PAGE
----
According to a new study conducted by Indian researchers, valerian root supports different aspects of sleep quality—including the time it takes to fall asleep and time staying asleep.
The researchers reported the benefits of valerian root begin as soon as three days after the start of supplementing.
The benefits also include improvements in mood during the waking hours of the day.
The randomized, double-blind, placebo-controlled trial adds to the two millennia of anecdotal evidence that valerian root provides sedative-type benefits.
Valerian root background
Valerian (Valeriana officinalis) is a floweing perennial plant native to parts of Europe and Asia. The plant boasts a long history of medicinal use that extends back to ancient Greek and Roman cultures. It is also a long-established medicinal in the Ayurvedic medicine system in India.
It is primarily the root of the plant that is dried and used as an herbal remedy.
While valerian has been used extensively as a sleep aid, it has also been used for upper respiratory problems, pain relief, skin problems, and cramps.
Even in the United States, where the medical establishment frowns on herbal alternatives, valerian root is recognized as a traditional dietary ingredient to support sleep.
Likewise, in the European Union, the European Medicines Agency recognizes the well-established uses of valerian for the “relief of mild nervous tension as well as sleep disorders.”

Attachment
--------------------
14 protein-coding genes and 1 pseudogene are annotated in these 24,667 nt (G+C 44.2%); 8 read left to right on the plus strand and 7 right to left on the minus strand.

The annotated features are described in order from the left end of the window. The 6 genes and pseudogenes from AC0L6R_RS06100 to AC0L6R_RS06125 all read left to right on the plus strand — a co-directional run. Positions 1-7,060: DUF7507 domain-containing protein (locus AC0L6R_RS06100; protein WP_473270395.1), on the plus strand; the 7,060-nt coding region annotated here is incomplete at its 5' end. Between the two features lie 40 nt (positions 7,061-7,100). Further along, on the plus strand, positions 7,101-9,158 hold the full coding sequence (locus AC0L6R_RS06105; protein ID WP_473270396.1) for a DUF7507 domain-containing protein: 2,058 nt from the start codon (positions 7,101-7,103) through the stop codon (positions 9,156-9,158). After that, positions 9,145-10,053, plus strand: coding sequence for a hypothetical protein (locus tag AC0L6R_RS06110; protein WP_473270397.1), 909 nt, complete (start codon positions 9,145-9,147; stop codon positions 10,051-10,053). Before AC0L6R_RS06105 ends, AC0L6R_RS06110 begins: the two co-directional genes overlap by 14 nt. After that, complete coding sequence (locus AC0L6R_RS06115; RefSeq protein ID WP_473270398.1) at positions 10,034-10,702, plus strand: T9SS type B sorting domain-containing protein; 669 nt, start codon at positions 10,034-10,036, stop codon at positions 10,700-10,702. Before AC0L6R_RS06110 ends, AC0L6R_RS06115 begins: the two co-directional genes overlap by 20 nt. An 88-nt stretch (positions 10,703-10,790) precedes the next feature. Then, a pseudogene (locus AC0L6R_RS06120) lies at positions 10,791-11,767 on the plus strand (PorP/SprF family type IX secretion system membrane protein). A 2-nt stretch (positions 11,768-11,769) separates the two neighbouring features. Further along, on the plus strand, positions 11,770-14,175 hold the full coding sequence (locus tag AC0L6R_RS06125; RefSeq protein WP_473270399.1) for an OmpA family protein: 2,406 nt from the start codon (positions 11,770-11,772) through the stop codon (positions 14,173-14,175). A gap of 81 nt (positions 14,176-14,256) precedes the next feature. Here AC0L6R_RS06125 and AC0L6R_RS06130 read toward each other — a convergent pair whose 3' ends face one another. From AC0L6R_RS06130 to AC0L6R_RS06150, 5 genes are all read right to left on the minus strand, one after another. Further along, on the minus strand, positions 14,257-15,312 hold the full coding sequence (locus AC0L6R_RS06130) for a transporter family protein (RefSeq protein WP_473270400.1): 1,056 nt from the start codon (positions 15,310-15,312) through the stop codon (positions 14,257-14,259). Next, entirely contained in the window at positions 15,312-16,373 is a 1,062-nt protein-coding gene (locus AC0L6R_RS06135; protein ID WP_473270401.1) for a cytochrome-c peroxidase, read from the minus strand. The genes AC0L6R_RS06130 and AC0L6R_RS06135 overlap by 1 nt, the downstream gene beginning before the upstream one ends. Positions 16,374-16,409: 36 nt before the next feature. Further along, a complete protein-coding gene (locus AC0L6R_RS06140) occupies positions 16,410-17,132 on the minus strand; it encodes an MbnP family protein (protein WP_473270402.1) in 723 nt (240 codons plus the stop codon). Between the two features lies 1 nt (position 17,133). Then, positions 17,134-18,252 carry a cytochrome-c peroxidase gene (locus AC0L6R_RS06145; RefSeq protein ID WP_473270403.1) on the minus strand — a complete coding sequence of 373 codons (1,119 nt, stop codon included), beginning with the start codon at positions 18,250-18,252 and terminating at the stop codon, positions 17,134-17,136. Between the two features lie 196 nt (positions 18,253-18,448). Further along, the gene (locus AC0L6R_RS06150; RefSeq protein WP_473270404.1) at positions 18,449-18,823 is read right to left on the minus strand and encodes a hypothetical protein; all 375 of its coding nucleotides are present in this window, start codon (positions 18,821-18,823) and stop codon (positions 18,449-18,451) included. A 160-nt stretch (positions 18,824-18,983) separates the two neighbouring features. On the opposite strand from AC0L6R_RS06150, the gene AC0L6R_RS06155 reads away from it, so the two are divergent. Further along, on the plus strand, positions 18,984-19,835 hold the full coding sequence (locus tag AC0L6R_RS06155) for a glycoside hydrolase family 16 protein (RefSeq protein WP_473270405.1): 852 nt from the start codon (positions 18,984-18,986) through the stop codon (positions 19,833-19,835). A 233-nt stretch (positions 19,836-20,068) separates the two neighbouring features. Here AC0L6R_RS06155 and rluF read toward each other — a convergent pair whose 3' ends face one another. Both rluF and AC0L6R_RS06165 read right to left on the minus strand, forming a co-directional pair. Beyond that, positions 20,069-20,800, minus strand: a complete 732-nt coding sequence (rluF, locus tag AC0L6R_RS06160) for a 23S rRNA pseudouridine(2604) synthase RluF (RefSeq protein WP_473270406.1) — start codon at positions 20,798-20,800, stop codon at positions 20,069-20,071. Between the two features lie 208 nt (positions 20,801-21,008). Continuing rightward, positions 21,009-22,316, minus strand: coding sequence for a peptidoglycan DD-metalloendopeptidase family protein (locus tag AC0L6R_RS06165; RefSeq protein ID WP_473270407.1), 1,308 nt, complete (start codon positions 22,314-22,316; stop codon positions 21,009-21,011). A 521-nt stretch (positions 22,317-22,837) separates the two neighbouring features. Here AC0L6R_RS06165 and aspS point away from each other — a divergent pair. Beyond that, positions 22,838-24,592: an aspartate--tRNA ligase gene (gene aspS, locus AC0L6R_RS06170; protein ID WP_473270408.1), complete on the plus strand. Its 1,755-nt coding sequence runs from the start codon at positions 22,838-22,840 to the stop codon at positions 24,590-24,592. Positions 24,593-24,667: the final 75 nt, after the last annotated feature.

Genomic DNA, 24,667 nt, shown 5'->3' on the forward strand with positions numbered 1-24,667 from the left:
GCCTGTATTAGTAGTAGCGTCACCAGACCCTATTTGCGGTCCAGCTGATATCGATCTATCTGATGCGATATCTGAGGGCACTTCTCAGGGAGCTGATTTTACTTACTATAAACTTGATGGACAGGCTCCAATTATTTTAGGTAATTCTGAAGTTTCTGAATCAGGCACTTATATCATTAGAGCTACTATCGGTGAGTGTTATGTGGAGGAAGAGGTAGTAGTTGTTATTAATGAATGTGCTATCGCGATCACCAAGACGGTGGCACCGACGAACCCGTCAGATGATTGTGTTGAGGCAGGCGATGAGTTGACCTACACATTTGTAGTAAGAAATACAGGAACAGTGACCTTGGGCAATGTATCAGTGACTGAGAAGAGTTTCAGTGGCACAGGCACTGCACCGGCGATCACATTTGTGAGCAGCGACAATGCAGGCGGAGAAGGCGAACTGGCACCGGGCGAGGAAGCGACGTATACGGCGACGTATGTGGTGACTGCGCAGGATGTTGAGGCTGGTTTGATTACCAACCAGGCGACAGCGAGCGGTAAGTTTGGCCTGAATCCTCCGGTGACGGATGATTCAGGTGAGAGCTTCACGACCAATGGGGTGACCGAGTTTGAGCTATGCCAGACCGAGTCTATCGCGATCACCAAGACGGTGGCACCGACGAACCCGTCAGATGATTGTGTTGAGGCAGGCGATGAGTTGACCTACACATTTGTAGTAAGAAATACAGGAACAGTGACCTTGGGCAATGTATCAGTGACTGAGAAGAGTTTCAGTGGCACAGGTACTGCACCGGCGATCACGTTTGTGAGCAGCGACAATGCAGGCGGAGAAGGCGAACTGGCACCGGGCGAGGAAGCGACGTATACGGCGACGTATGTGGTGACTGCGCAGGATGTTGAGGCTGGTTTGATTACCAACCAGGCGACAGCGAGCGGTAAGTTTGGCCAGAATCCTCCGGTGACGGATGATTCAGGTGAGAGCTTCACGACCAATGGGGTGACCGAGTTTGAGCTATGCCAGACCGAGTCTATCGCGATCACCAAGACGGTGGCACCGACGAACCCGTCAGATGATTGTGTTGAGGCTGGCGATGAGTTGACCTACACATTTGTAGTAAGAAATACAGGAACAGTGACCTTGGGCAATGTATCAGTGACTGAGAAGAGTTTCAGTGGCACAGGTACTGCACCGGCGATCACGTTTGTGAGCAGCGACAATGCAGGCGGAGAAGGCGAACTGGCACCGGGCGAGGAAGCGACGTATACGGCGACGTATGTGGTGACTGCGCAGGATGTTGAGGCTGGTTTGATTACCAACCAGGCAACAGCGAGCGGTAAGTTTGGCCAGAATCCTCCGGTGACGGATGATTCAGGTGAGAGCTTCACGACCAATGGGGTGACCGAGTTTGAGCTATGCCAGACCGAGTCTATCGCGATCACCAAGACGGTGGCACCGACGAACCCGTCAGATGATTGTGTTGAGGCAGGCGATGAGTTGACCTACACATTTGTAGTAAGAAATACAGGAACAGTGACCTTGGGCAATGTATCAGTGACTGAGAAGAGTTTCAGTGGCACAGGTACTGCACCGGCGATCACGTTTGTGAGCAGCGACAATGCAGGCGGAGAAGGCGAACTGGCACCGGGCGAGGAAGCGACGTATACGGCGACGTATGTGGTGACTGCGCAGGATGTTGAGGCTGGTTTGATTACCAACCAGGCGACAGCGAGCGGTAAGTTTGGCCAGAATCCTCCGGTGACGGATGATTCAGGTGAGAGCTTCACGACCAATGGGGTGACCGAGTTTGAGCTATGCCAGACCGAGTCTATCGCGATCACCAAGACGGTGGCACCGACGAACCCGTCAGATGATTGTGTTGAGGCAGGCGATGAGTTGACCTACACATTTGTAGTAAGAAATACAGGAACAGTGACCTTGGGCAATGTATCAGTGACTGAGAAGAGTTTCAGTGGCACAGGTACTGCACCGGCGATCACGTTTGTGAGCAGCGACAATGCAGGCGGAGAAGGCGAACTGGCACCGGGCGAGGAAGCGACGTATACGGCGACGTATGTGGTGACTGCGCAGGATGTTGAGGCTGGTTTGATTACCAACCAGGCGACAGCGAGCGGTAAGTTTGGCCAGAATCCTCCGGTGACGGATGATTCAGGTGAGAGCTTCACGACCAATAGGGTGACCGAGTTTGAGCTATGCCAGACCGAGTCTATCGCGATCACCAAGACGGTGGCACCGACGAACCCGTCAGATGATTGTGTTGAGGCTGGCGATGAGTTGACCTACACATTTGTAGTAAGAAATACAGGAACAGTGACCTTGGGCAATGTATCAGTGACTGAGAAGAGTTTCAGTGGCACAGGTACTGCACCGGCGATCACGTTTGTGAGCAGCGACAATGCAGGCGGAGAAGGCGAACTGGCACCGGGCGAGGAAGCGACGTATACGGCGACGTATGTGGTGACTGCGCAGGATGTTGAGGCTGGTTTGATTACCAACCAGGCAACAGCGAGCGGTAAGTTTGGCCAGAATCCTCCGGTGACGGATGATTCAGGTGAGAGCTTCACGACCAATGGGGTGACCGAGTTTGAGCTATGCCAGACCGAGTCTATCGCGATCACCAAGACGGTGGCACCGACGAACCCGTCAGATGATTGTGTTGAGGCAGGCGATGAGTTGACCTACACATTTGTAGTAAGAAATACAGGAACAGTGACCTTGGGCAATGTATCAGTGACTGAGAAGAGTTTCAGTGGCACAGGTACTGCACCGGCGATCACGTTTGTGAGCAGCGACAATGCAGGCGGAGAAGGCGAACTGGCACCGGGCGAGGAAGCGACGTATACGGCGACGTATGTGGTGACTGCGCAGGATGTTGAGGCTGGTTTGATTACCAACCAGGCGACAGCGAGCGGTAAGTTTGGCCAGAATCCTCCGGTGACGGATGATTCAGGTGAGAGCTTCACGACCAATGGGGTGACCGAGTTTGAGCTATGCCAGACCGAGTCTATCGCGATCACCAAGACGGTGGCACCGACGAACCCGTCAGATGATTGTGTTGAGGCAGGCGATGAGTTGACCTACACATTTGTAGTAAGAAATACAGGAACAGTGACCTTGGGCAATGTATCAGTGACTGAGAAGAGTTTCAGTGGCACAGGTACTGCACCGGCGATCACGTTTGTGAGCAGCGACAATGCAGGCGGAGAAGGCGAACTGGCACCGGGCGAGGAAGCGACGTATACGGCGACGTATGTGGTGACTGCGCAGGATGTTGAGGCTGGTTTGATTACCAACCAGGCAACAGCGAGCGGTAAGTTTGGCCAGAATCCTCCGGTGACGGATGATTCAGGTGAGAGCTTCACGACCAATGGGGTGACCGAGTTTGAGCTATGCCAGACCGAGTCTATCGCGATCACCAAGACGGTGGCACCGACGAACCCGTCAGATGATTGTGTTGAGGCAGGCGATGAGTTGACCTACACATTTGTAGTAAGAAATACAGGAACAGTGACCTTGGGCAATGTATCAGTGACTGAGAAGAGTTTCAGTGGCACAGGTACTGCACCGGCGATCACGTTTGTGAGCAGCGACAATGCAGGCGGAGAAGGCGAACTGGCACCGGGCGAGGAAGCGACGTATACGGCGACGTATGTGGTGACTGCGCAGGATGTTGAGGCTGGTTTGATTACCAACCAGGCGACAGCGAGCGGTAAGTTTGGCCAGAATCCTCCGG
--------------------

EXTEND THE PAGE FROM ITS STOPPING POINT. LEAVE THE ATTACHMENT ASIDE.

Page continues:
In the current study, the Indian researchers noted that globally valerian root is “the most preferred alternate sleep solution to manage sleep complaints.”
Valerian root’s sedative benefits lie in its active compounds called valerenic acids. The three valerenci acids are: valerenic acid, hydroxyvalerenic acid and acetoxyvalerenic acid. Most of the research focuses on valerenic acid.
Notably, valerenic acid has been shown to bind to GABA receptors which, in turn, help suppress the nervous system.
The study, conducted in Karnataka, India, included 72 healthy men and women between the ages of 21 and 48 with self-reported sleep issues.
The study period was eight weeks, during which participants were administered either a placebo or 200 mg of valerian root extract one hour before bedtime.
The participants took part in regular study visits to monitor outcomes related to sleep quality and occasional anxiety.
The industry-standard tests used to measure sleep changes included the Pittsburgh Sleep Quality Index, Wrist Actigraphy, and Polysomnography. For assessing anxiety the researchers relied on the Beck Anxiety Index.
Using these widely recognized systems, the researchers reported substantial improvements for the extract-taking participants.
“Our results… showed significant improvements in overall sleep quality, latency, efficiency, total sleep time, decreased anxiety and daytime sleepiness, and increased feeling refreshed after waking up in young subjects with mild insomnia symptoms and without comorbidities,” the researchers wrote in the study conclusions.
Commenting on valerian root safety, the researchers added, “The safety and tolerability of valerian extract was confirmed by the safety assessments in the study subjects.”
It should be noted that the study was sponsored by a valerian root extract manufacturer; however, the study was stictly monitored in a blinded fashion and the results were published for peer review. The study was also registered with the Clinical Trials Registry of India.
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